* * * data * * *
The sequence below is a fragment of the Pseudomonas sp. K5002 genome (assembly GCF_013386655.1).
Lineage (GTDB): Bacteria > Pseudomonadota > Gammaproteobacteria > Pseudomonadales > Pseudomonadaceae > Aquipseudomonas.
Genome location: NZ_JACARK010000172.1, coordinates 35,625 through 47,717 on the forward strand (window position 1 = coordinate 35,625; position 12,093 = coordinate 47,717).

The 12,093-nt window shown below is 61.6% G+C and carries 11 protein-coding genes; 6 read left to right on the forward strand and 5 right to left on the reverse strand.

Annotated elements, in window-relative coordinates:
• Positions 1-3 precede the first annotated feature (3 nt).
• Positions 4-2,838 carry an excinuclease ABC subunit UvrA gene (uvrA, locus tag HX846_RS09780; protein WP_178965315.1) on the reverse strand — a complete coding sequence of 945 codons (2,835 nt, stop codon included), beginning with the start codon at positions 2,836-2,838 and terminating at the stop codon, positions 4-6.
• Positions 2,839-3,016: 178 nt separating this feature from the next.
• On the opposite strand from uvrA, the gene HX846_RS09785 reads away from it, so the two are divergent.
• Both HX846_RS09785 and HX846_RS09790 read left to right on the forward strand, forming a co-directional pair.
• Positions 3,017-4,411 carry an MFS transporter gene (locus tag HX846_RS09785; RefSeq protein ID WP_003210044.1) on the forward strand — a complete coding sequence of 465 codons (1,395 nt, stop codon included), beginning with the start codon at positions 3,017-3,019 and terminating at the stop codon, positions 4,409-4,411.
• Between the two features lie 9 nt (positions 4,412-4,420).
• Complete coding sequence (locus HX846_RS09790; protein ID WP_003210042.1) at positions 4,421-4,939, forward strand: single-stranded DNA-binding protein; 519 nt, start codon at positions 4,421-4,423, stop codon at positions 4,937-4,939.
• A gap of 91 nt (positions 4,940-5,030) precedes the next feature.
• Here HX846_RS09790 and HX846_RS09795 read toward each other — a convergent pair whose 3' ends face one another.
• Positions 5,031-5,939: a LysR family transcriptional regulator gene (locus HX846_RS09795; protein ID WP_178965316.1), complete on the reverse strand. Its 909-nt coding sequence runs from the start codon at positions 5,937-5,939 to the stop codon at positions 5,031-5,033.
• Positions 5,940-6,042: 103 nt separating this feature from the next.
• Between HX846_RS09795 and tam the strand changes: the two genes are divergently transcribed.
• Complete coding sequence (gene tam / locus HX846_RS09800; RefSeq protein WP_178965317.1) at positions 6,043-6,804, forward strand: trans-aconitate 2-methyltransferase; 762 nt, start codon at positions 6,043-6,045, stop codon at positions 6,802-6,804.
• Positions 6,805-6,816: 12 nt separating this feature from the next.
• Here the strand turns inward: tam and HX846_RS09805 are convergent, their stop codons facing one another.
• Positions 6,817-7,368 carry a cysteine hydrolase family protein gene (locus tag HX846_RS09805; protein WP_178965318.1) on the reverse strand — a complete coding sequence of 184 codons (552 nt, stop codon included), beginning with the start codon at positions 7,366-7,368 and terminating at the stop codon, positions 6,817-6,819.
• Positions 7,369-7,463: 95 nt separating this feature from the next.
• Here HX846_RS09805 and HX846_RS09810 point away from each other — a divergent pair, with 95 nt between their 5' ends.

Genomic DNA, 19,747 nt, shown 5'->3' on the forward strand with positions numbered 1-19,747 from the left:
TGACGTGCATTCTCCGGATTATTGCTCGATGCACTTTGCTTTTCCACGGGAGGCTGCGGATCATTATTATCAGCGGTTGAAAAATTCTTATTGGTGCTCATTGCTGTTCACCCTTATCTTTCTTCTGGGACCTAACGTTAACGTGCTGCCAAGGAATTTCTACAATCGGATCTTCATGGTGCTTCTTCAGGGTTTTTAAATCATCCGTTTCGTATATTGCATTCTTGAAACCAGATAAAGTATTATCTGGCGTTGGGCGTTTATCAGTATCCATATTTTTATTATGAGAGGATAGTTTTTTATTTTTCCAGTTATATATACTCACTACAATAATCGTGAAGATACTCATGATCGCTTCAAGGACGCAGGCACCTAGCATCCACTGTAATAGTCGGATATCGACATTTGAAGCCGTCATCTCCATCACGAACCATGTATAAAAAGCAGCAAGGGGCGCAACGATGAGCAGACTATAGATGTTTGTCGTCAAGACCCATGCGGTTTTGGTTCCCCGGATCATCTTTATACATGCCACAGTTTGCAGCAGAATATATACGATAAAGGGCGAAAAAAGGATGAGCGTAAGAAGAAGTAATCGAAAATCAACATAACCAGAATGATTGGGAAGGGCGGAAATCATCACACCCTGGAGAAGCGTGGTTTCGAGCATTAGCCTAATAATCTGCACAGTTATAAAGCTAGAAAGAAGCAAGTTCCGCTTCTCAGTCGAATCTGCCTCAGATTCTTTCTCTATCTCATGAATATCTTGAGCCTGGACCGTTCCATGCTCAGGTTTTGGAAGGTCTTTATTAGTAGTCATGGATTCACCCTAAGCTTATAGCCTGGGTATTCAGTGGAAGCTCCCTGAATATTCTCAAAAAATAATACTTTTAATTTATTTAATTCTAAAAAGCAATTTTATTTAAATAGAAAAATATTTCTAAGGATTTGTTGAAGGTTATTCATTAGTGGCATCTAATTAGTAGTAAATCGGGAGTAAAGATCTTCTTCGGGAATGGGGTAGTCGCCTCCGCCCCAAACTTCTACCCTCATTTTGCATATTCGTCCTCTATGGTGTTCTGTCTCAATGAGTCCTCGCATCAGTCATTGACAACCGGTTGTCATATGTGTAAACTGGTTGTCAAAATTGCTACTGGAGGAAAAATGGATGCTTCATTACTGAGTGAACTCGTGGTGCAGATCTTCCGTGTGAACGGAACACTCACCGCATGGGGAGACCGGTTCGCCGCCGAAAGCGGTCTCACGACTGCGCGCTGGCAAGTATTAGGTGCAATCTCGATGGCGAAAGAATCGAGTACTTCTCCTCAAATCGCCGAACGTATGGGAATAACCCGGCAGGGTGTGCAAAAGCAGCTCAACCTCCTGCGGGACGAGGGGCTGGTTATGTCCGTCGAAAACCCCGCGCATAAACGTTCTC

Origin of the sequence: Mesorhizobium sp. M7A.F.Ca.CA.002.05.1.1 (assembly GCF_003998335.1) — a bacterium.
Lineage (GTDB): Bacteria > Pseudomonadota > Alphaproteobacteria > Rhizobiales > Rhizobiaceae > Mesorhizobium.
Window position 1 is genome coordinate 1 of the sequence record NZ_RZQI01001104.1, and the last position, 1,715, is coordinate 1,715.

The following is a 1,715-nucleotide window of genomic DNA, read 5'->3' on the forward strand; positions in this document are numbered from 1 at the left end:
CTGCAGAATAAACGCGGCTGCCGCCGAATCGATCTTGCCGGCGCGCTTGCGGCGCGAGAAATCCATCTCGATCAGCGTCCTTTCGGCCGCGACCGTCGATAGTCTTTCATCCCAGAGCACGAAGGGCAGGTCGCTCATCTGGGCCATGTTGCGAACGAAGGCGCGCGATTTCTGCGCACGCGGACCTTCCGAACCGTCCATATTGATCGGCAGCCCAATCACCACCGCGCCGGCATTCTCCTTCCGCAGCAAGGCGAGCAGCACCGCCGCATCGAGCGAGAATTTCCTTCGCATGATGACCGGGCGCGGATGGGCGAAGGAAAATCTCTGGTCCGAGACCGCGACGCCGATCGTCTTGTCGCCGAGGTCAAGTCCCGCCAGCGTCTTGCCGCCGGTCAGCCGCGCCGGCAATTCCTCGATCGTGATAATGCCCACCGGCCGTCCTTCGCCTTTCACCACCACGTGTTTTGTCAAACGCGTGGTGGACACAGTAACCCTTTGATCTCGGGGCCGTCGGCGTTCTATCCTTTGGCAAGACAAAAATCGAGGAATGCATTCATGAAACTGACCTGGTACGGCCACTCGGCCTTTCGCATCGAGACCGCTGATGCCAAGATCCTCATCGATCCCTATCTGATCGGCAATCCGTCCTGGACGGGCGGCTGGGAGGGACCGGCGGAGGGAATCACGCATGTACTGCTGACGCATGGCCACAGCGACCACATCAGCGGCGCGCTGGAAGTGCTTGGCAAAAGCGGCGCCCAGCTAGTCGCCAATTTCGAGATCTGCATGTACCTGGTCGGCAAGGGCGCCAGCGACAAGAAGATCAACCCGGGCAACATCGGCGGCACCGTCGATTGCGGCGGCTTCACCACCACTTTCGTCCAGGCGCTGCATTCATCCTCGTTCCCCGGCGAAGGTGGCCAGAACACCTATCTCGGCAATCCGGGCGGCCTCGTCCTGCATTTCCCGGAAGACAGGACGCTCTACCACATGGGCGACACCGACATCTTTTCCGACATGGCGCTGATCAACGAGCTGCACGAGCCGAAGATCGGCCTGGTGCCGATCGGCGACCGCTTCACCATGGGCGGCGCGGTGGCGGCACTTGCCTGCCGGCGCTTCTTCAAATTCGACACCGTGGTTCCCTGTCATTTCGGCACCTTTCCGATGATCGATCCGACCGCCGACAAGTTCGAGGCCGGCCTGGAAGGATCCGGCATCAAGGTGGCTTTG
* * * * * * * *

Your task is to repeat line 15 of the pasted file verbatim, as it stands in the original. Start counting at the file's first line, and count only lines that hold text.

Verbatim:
• Here HX846_RS09790 and HX846_RS09795 read toward each other — a convergent pair whose 3' ends face one another.